Two Americans are on trial in Tokyo for helping Carlos Ghosn flee in December 2019 from Japan, where the former automotive magnate was being prosecuted for alleged financial embezzlement. “I helped Carlos Ghosn escape Japan while he was on bail” with a ban on leaving the archipelago, said Tuesday, June 29 at the bar Michael Taylor in a quavering voice, according to comments reported by the Bloomberg agency, which was able to access the hearing.
“I deeply regret my actions and sincerely apologize for causing difficulties to the judicial process and to the Japanese people”, added the 60-year-old former US special forces member, who later converted to private security. Peter Taylor, 28, also expressed his regret. Both defendants bowed deeply after their statements, adopting a quintessentially Japanese gesture of apology, in an apparent attempt to gain leniency from the court.
Michael Taylor and his son were handed over in early March to Japanese prosecutors who had come to pick them up in Boston, United States. The Taylors were arrested in May 2020 by the American justice system under a Japanese arrest warrant. They then remained detained because they were considered to have a “Great risk of flight”. At the first hearing of their trial, on June 14, neither the father nor the son had contested the charges against them.
A way out of Japan
Michael Taylor also described on Tuesday how, in the course of 2020, he had been informed by family relations in Lebanon that Carlos Ghosn was looking for a way to leave Japan. In November 2018, Mr. Ghosn, then CEO of Renault, president of Nissan and Mitsubishi Motors and head of the alliance between the three car groups, was arrested after landing in Tokyo and then charged for not having declared for income that Nissan was to pay him later, as well as for aggravated breach of trust.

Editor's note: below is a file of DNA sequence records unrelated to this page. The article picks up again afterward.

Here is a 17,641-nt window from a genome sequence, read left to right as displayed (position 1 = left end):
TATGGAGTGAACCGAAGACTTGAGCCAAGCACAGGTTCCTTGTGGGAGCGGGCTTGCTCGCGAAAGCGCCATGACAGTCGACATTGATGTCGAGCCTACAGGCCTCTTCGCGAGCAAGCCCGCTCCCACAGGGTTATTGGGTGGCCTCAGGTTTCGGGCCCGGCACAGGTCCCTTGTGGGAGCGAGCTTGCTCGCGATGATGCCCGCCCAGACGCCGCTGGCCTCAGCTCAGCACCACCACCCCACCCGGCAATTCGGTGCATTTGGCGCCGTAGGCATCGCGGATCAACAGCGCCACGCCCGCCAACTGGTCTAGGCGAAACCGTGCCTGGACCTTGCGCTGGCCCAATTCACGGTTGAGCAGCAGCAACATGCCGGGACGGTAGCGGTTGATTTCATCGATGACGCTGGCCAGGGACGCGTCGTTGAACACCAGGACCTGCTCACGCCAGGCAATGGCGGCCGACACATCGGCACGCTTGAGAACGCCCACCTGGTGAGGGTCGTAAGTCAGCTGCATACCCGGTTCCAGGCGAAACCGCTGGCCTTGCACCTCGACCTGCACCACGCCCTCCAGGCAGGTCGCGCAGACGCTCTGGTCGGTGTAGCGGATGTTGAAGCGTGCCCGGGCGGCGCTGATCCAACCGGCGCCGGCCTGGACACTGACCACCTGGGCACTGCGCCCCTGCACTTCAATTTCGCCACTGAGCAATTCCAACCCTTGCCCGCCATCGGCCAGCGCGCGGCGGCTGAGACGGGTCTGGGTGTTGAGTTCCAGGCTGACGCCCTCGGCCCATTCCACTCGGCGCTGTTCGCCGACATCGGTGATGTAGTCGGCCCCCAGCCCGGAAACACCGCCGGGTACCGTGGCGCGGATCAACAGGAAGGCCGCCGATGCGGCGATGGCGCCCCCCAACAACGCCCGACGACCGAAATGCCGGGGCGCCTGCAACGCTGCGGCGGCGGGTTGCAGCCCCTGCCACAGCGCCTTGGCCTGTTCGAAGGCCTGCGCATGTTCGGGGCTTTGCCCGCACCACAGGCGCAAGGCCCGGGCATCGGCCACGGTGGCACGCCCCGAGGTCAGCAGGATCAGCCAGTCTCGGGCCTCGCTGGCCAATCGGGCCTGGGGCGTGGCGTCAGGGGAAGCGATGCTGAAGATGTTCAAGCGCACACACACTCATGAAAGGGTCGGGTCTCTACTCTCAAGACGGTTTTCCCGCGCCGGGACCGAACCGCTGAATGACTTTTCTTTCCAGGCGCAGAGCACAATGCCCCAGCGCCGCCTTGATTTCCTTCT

The Franco-Lebanese-Brazilian, who pending his trial was stuck in Japan, on bail, since April 2019, had always proclaimed his innocence across the board and denounced a conspiracy at Nissan, frightened by a project of closer union with Renault, to bring it down. Since his flight from Japan (which took place under incredible circumstances, Mr. Ghosn having notably hid in a large box of audio equipment to avoid checks at the airport), the former auto industry tycoon lives permanently in Lebanon, which does not extradite its nationals. Mr. Ghosn is also involved in several investigations in France and engaged in civil litigation against Nissan and Mitsubishi Motors.
A former Nissan legal official, Greg Kelly, is also on trial in Tokyo, currently, on the part of Mr. Ghosn’s deferred payments. He faces up to ten years in prison.